Vous êtes sur la page 1sur 61

INTRODUCTION

TO BIBLE
INTERPRETATION
Interpretation
answers the
question,
“What does the
passage mean?”
• The foundation for this
is good observation.
• Pay great attention to
observation so that
your interpretation will
be good.
• What you think / feel /
your pastor said etc. is
second to what the text
says!
• The following are basic ideas to help
you.
• Don’t let people make you think you
must follow their steps.
1. Context ALWAYS comes first
• “Context” means that which
goes with the text.
• Make sure you read the verses
that come before, and this that
come after—these help you to
understand the verse you read
• Do your observation, then
think about each verse in the
light of the surrounding verses,
paragraph, chapter etc.
• Ask: Does my
interpretation of this
passage of Scripture fit
in with the rest of the
book?
• Does it fit in with other
verses about the same
subject?
• Do I need to understand the
historic and cultural context?
• Be careful in using Greek
or Hebrew—if you don’t
know the language you
might end up giving
words meanings they
don’t really have.
• Revelation 3:20—read it now…
Behold, I stand at the door
and knock. If anyone hears my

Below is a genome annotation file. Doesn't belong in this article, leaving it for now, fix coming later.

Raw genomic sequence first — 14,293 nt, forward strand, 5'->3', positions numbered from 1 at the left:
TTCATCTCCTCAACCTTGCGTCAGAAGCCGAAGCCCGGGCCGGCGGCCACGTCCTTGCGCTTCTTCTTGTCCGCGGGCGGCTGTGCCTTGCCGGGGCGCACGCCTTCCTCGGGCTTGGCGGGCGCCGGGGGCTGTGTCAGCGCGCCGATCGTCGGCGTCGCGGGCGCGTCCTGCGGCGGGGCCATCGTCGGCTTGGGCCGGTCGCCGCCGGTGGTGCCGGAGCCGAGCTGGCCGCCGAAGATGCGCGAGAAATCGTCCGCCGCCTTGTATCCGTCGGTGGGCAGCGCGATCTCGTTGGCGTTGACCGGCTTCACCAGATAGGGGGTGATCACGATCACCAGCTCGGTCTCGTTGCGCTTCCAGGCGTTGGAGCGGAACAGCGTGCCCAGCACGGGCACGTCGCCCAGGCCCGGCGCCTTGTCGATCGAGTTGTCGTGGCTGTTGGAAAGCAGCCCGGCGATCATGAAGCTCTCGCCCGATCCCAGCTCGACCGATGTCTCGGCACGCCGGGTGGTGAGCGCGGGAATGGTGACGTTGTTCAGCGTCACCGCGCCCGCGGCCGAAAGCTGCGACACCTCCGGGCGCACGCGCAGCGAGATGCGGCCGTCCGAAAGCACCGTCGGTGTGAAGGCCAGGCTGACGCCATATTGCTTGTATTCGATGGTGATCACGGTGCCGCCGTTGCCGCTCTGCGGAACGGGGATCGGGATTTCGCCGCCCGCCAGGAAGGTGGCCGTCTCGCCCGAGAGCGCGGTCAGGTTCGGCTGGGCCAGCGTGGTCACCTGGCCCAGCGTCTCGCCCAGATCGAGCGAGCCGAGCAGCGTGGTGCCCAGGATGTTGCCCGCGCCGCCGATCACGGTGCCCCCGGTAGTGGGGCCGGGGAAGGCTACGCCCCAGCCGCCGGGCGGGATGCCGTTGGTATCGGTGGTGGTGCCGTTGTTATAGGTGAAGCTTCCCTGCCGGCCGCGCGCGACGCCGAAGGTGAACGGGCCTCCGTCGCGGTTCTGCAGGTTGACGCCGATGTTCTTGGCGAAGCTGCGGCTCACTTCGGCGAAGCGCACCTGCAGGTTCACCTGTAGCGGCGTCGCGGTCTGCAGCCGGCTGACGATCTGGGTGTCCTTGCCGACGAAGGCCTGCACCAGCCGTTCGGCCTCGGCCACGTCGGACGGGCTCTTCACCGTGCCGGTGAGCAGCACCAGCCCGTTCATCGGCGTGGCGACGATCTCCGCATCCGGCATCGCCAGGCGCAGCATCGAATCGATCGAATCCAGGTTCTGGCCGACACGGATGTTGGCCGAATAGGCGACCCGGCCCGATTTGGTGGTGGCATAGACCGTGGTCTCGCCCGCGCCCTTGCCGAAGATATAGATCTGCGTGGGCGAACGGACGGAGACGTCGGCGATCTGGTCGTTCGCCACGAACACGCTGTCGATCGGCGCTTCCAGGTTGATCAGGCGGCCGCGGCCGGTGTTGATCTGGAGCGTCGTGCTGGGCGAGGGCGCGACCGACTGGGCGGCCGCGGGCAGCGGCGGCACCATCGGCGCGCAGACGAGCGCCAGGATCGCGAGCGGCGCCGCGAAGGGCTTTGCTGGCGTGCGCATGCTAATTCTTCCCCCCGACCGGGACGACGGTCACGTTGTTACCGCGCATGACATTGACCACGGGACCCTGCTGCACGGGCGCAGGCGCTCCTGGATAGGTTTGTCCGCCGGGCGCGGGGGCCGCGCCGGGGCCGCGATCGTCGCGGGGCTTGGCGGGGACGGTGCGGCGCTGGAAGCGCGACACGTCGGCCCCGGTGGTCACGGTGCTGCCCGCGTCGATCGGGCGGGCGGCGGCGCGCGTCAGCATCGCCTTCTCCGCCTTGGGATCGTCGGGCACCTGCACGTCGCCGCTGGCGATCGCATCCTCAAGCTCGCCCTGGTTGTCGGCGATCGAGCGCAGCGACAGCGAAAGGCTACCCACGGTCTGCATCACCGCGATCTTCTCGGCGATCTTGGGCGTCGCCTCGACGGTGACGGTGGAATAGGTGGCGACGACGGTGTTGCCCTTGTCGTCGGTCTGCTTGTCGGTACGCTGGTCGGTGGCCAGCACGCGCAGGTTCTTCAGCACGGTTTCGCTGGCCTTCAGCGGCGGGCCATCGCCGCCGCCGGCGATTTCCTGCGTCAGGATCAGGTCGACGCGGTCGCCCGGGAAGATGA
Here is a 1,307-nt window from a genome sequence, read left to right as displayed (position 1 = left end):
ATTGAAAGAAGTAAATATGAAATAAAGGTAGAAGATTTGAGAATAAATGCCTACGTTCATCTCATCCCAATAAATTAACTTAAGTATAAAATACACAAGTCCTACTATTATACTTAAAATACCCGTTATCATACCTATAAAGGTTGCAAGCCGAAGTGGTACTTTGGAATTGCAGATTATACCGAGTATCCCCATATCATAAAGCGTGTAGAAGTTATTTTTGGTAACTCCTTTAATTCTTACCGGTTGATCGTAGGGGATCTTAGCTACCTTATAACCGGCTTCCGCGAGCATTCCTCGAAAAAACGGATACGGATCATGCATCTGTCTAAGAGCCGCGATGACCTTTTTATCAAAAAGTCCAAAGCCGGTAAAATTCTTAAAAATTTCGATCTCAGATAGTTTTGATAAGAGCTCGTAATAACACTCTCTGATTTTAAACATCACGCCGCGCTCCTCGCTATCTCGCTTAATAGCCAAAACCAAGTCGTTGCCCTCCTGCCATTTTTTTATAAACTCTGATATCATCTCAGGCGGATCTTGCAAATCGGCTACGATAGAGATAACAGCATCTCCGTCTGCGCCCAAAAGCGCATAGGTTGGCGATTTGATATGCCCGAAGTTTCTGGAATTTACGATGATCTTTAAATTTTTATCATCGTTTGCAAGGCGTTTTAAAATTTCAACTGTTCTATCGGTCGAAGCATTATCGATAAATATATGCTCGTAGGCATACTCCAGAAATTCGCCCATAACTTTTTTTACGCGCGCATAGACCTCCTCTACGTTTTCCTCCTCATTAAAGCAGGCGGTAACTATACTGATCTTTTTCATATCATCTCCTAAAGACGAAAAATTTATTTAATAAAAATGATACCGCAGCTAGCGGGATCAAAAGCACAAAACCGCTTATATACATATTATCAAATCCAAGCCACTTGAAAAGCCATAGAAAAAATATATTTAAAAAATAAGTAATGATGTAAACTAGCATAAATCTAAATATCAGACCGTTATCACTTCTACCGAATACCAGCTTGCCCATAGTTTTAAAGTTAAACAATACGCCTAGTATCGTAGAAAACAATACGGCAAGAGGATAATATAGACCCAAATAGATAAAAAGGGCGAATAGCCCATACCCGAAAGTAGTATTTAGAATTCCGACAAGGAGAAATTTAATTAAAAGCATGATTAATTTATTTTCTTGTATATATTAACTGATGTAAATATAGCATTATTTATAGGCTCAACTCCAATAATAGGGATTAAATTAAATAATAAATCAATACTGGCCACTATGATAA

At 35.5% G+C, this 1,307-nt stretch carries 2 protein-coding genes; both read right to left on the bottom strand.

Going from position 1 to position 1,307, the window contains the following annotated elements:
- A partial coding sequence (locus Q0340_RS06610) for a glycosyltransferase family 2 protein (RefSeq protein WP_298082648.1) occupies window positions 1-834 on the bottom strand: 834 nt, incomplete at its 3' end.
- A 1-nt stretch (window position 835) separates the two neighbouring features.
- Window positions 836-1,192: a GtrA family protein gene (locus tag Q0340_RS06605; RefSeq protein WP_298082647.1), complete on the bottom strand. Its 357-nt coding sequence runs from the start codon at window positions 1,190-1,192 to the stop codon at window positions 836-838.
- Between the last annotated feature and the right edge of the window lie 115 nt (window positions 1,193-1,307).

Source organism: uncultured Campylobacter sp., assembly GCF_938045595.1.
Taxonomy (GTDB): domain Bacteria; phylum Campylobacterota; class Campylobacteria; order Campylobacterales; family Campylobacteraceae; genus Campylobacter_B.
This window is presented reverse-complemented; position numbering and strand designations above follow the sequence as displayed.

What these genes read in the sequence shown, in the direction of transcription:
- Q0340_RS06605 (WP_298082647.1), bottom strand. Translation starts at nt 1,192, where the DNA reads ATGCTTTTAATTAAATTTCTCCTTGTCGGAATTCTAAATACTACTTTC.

voice and opens the door, I will
come in to him and eat with
him, and he with me.
• Sometimes used in
evangelism.
• This is easy to
understand as being
about someone asking
Jesus into their life.
• But 3:19…Those
whom I love, I
reprove and
discipline, so be
zealous and repent.
• This is about disciplining those
whom Jesus loves—believers.
• Looking at the paragraph the
passage is to a church, Rev
3:14-22
• The verse is really to believers
who need to repent from their
sin and return to fellowship with
God.
2. Always look at the
whole of the Bible
• By knowing the Bible
well, you will not
accept a teaching
simply because
someone has used one
or two isolated verses
to support it.
• Verses can be
used out of
context or other
verses not used
that would have
led to a different
understanding.
US President Thomas Jefferson cut verses out of the NT
and made his own 84-page Bible. He spent much of his
life grappling with, and doubting, religion.
• The more you read
the Bible, the more
you will be able to
see if a teaching is
consistently biblical
or not.
• Make sure verses are not taken
out of context [that which goes
with the text].
• The ideas need to be
understood as used throughout
the whole Bible.
3. Scripture never
contradicts Scripture
…conflicts with, goes against,
says the opposite of
• The best way to
interpret Scripture
is by using other
Scripture.
• The best way to
interpret Scripture
is by using other
Scripture.
• Crossreferences help us to look
at other verses which have the
same words or ideas so we can
compare and contrast how they
are used in other passages.
• A good Bible
concordance /
dictionary show
words and ideas
as they’re used
across the Bible.
• Sometimes, you may
find it difficult to bring
together two truths
taught in Scripture,
e.g. the sovereignty of
God and the
responsibility of man.
• We need to be
humble and believe
what God says,
even if we can’t
fully understand it.
4. Don’t base your
belief on an obscure
[little known]
passage of Scripture
• An obscure passage is one in
which the meaning is not easily